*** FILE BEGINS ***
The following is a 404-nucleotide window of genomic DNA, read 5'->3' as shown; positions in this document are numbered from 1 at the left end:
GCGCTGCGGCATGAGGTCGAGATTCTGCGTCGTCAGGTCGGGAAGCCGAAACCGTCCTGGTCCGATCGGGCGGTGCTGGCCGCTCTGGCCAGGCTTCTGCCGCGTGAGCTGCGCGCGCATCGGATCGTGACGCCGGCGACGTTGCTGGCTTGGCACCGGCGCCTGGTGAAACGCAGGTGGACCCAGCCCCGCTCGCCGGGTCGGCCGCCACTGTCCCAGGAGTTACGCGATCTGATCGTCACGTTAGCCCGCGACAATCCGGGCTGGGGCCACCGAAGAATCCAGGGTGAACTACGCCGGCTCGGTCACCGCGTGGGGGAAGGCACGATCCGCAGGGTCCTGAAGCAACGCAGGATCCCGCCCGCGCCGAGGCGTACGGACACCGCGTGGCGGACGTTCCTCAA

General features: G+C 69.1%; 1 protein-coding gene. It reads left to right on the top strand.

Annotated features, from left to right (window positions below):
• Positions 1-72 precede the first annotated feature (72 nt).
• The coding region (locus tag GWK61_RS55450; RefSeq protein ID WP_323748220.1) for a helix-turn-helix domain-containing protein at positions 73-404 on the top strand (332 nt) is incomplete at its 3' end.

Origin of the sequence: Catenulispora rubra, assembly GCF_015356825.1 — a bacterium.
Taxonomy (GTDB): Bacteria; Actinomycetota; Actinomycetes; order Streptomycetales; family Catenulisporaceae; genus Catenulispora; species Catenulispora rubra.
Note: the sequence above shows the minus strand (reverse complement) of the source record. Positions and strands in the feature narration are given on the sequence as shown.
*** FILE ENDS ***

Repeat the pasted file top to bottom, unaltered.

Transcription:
The following is a 404-nucleotide window of genomic DNA, read 5'->3' as shown; positions in this document are numbered from 1 at the left end:
GCGCTGCGGCATGAGGTCGAGATTCTGCGTCGTCAGGTCGGGAAGCCGAAACCGTCCTGGTCCGATCGGGCGGTGCTGGCCGCTCTGGCCAGGCTTCTGCCGCGTGAGCTGCGCGCGCATCGGATCGTGACGCCGGCGACGTTGCTGGCTTGGCACCGGCGCCTGGTGAAACGCAGGTGGACCCAGCCCCGCTCGCCGGGTCGGCCGCCACTGTCCCAGGAGTTACGCGATCTGATCGTCACGTTAGCCCGCGACAATCCGGGCTGGGGCCACCGAAGAATCCAGGGTGAACTACGCCGGCTCGGTCACCGCGTGGGGGAAGGCACGATCCGCAGGGTCCTGAAGCAACGCAGGATCCCGCCCGCGCCGAGGCGTACGGACACCGCGTGGCGGACGTTCCTCAA

General features: G+C 69.1%; 1 protein-coding gene. It reads left to right on the top strand.

Annotated features, from left to right (window positions below):
• Positions 1-72 precede the first annotated feature (72 nt).
• The coding region (locus tag GWK61_RS55450; RefSeq protein ID WP_323748220.1) for a helix-turn-helix domain-containing protein at positions 73-404 on the top strand (332 nt) is incomplete at its 3' end.

Origin of the sequence: Catenulispora rubra, assembly GCF_015356825.1 — a bacterium.
Taxonomy (GTDB): Bacteria; Actinomycetota; Actinomycetes; order Streptomycetales; family Catenulisporaceae; genus Catenulispora; species Catenulispora rubra.
Note: the sequence above shows the minus strand (reverse complement) of the source record. Positions and strands in the feature narration are given on the sequence as shown.